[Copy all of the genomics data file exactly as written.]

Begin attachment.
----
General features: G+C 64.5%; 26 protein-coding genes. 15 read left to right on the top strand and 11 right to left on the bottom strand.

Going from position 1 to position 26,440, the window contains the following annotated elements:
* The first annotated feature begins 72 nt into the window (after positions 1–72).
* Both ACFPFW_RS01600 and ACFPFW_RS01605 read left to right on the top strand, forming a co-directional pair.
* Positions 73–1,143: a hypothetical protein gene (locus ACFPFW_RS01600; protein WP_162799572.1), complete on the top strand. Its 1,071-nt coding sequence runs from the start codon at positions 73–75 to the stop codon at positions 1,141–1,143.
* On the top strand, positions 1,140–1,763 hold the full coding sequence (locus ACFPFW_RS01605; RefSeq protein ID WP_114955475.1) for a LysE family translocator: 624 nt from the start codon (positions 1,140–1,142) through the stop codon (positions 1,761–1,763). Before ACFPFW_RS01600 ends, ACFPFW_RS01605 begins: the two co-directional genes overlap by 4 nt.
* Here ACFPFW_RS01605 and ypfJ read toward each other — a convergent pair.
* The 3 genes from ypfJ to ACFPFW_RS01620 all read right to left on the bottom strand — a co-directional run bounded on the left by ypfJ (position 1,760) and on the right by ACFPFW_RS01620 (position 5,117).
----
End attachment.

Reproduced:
General features: G+C 64.5%; 26 protein-coding genes. 15 read left to right on the top strand and 11 right to left on the bottom strand.

Going from position 1 to position 26,440, the window contains the following annotated elements:
* The first annotated feature begins 72 nt into the window (after positions 1–72).
* Both ACFPFW_RS01600 and ACFPFW_RS01605 read left to right on the top strand, forming a co-directional pair.
* Positions 73–1,143: a hypothetical protein gene (locus ACFPFW_RS01600; protein WP_162799572.1), complete on the top strand. Its 1,071-nt coding sequence runs from the start codon at positions 73–75 to the stop codon at positions 1,141–1,143.
* On the top strand, positions 1,140–1,763 hold the full coding sequence (locus ACFPFW_RS01605; RefSeq protein ID WP_114955475.1) for a LysE family translocator: 624 nt from the start codon (positions 1,140–1,142) through the stop codon (positions 1,761–1,763). Before ACFPFW_RS01600 ends, ACFPFW_RS01605 begins: the two co-directional genes overlap by 4 nt.
* Here ACFPFW_RS01605 and ypfJ read toward each other — a convergent pair.
* The 3 genes from ypfJ to ACFPFW_RS01620 all read right to left on the bottom strand — a co-directional run bounded on the left by ypfJ (position 1,760) and on the right by ACFPFW_RS01620 (position 5,117).